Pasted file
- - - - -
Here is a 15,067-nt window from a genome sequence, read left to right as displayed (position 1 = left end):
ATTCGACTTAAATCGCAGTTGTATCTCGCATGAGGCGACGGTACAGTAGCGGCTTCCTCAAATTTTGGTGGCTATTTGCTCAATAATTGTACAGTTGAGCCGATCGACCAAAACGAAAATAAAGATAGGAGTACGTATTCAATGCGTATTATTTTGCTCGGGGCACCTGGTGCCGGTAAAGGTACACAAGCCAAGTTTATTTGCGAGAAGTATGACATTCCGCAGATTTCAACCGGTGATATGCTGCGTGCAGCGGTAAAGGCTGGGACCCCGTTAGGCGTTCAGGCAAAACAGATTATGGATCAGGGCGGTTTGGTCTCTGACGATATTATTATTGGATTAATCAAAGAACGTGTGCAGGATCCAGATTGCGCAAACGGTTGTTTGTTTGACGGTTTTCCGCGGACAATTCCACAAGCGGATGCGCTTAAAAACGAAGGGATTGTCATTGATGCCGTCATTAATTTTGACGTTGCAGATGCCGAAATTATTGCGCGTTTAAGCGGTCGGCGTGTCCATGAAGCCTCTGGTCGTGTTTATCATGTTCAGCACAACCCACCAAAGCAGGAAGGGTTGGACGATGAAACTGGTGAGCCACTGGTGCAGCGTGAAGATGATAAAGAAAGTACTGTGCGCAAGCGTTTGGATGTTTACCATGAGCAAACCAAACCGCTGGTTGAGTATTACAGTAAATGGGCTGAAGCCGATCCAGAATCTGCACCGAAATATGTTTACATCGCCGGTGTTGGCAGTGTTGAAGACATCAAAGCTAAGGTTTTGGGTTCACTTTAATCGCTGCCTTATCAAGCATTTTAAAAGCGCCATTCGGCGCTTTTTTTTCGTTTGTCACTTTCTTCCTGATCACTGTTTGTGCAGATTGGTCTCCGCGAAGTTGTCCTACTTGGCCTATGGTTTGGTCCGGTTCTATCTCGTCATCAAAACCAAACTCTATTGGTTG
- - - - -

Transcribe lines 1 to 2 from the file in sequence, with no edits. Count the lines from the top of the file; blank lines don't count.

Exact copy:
Here is a 15,067-nt window from a genome sequence, read left to right as displayed (position 1 = left end):
ATTCGACTTAAATCGCAGTTGTATCTCGCATGAGGCGACGGTACAGTAGCGGCTTCCTCAAATTTTGGTGGCTATTTGCTCAATAATTGTACAGTTGAGCCGATCGACCAAAACGAAAATAAAGATAGGAGTACGTATTCAATGCGTATTATTTTGCTCGGGGCACCTGGTGCCGGTAAAGGTACACAAGCCAAGTTTATTTGCGAGAAGTATGACATTCCGCAGATTTCAACCGGTGATATGCTGCGTGCAGCGGTAAAGGCTGGGACCCCGTTAGGCGTTCAGGCAAAACAGATTATGGATCAGGGCGGTTTGGTCTCTGACGATATTATTATTGGATTAATCAAAGAACGTGTGCAGGATCCAGATTGCGCAAACGGTTGTTTGTTTGACGGTTTTCCGCGGACAATTCCACAAGCGGATGCGCTTAAAAACGAAGGGATTGTCATTGATGCCGTCATTAATTTTGACGTTGCAGATGCCGAAATTATTGCGCGTTTAAGCGGTCGGCGTGTCCATGAAGCCTCTGGTCGTGTTTATCATGTTCAGCACAACCCACCAAAGCAGGAAGGGTTGGACGATGAAACTGGTGAGCCACTGGTGCAGCGTGAAGATGATAAAGAAAGTACTGTGCGCAAGCGTTTGGATGTTTACCATGAGCAAACCAAACCGCTGGTTGAGTATTACAGTAAATGGGCTGAAGCCGATCCAGAATCTGCACCGAAATATGTTTACATCGCCGGTGTTGGCAGTGTTGAAGACATCAAAGCTAAGGTTTTGGGTTCACTTTAATCGCTGCCTTATCAAGCATTTTAAAAGCGCCATTCGGCGCTTTTTTTTCGTTTGTCACTTTCTTCCTGATCACTGTTTGTGCAGATTGGTCTCCGCGAAGTTGTCCTACTTGGCCTATGGTTTGGTCCGGTTCTATCTCGTCATCAAAACCAAACTCTATTGGTTG